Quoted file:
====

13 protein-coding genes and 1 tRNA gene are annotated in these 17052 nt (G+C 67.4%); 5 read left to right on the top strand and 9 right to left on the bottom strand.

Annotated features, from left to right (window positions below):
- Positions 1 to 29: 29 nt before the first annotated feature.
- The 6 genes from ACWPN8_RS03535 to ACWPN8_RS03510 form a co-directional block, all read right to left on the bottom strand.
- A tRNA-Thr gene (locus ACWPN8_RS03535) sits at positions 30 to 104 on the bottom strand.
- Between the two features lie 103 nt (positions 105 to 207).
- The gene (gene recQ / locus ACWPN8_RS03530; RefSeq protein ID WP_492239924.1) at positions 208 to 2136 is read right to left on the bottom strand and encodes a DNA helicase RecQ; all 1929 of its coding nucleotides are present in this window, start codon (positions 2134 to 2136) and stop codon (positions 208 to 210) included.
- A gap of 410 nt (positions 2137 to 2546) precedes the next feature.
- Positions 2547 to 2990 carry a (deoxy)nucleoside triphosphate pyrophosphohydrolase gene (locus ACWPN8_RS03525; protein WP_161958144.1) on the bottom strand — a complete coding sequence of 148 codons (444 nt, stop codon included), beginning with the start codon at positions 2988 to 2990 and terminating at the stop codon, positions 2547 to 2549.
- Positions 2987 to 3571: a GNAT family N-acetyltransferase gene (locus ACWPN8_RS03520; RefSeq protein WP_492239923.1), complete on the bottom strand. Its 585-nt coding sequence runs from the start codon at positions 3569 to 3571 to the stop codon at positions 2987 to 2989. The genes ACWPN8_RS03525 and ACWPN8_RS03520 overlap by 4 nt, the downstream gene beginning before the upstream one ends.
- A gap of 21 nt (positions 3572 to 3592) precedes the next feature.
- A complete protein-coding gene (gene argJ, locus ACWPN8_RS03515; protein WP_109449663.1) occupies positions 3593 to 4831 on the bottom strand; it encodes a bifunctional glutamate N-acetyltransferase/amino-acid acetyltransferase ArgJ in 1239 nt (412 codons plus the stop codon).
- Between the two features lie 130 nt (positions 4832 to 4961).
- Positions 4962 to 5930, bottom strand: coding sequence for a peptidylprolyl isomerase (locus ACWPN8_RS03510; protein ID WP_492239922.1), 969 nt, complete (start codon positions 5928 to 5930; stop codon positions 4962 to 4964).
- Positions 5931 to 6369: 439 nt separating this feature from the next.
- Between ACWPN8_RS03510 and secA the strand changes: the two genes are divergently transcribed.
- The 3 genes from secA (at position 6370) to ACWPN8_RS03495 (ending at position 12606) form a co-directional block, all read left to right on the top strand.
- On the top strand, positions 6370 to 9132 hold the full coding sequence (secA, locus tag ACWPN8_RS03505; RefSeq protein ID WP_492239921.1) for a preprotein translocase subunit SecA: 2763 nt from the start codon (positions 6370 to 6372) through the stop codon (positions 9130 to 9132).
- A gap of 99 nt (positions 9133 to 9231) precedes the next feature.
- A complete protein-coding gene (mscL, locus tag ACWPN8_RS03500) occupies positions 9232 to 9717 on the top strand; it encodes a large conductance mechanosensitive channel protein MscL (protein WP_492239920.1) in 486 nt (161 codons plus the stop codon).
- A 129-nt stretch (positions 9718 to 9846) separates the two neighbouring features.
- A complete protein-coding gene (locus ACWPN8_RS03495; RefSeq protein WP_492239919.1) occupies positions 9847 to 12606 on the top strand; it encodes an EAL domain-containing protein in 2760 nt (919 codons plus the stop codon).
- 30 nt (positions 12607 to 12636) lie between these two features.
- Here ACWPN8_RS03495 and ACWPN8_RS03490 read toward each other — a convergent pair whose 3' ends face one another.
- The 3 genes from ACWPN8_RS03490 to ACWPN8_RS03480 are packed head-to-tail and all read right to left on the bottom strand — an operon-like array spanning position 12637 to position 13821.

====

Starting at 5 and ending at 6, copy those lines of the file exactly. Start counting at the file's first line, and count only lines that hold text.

- A tRNA-Thr gene (locus ACWPN8_RS03535) sits at positions 30 to 104 on the bottom strand.
- Between the two features lie 103 nt (positions 105 to 207).